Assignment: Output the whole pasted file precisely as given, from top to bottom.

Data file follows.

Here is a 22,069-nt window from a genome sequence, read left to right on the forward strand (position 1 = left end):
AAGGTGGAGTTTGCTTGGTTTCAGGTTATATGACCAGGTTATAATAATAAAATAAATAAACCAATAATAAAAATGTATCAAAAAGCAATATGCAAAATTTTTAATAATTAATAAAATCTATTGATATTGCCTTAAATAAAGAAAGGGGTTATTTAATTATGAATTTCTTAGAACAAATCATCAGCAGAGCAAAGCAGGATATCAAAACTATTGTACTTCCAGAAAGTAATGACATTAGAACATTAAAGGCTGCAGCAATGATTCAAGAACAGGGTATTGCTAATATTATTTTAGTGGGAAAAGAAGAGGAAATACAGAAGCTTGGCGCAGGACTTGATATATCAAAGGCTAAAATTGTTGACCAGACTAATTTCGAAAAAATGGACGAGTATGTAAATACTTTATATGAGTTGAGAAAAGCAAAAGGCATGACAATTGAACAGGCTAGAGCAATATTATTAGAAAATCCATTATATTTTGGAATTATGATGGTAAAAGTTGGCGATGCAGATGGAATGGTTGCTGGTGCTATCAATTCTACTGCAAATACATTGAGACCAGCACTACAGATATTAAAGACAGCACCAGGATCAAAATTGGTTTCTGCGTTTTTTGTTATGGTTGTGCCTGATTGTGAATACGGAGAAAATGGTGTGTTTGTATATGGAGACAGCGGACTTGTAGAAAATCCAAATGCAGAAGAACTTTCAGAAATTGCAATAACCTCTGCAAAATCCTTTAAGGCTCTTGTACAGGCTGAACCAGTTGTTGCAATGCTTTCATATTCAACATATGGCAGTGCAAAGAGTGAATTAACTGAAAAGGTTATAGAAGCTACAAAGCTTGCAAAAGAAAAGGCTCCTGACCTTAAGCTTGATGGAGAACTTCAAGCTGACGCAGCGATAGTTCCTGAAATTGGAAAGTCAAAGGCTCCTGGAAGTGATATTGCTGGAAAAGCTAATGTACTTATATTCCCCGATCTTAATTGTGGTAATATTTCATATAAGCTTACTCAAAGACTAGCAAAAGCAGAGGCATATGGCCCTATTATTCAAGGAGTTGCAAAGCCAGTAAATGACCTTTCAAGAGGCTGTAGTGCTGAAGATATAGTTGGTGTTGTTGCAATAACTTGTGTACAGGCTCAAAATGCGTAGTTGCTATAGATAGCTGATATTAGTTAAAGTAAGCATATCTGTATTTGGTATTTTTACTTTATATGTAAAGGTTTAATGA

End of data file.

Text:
Here is a 22,069-nt window from a genome sequence, read left to right on the forward strand (position 1 = left end):
AAGGTGGAGTTTGCTTGGTTTCAGGTTATATGACCAGGTTATAATAATAAAATAAATAAACCAATAATAAAAATGTATCAAAAAGCAATATGCAAAATTTTTAATAATTAATAAAATCTATTGATATTGCCTTAAATAAAGAAAGGGGTTATTTAATTATGAATTTCTTAGAACAAATCATCAGCAGAGCAAAGCAGGATATCAAAACTATTGTACTTCCAGAAAGTAATGACATTAGAACATTAAAGGCTGCAGCAATGATTCAAGAACAGGGTATTGCTAATATTATTTTAGTGGGAAAAGAAGAGGAAATACAGAAGCTTGGCGCAGGACTTGATATATCAAAGGCTAAAATTGTTGACCAGACTAATTTCGAAAAAATGGACGAGTATGTAAATACTTTATATGAGTTGAGAAAAGCAAAAGGCATGACAATTGAACAGGCTAGAGCAATATTATTAGAAAATCCATTATATTTTGGAATTATGATGGTAAAAGTTGGCGATGCAGATGGAATGGTTGCTGGTGCTATCAATTCTACTGCAAATACATTGAGACCAGCACTACAGATATTAAAGACAGCACCAGGATCAAAATTGGTTTCTGCGTTTTTTGTTATGGTTGTGCCTGATTGTGAATACGGAGAAAATGGTGTGTTTGTATATGGAGACAGCGGACTTGTAGAAAATCCAAATGCAGAAGAACTTTCAGAAATTGCAATAACCTCTGCAAAATCCTTTAAGGCTCTTGTACAGGCTGAACCAGTTGTTGCAATGCTTTCATATTCAACATATGGCAGTGCAAAGAGTGAATTAACTGAAAAGGTTATAGAAGCTACAAAGCTTGCAAAAGAAAAGGCTCCTGACCTTAAGCTTGATGGAGAACTTCAAGCTGACGCAGCGATAGTTCCTGAAATTGGAAAGTCAAAGGCTCCTGGAAGTGATATTGCTGGAAAAGCTAATGTACTTATATTCCCCGATCTTAATTGTGGTAATATTTCATATAAGCTTACTCAAAGACTAGCAAAAGCAGAGGCATATGGCCCTATTATTCAAGGAGTTGCAAAGCCAGTAAATGACCTTTCAAGAGGCTGTAGTGCTGAAGATATAGTTGGTGTTGTTGCAATAACTTGTGTACAGGCTCAAAATGCGTAGTTGCTATAGATAGCTGATATTAGTTAAAGTAAGCATATCTGTATTTGGTATTTTTACTTTATATGTAAAGGTTTAATGA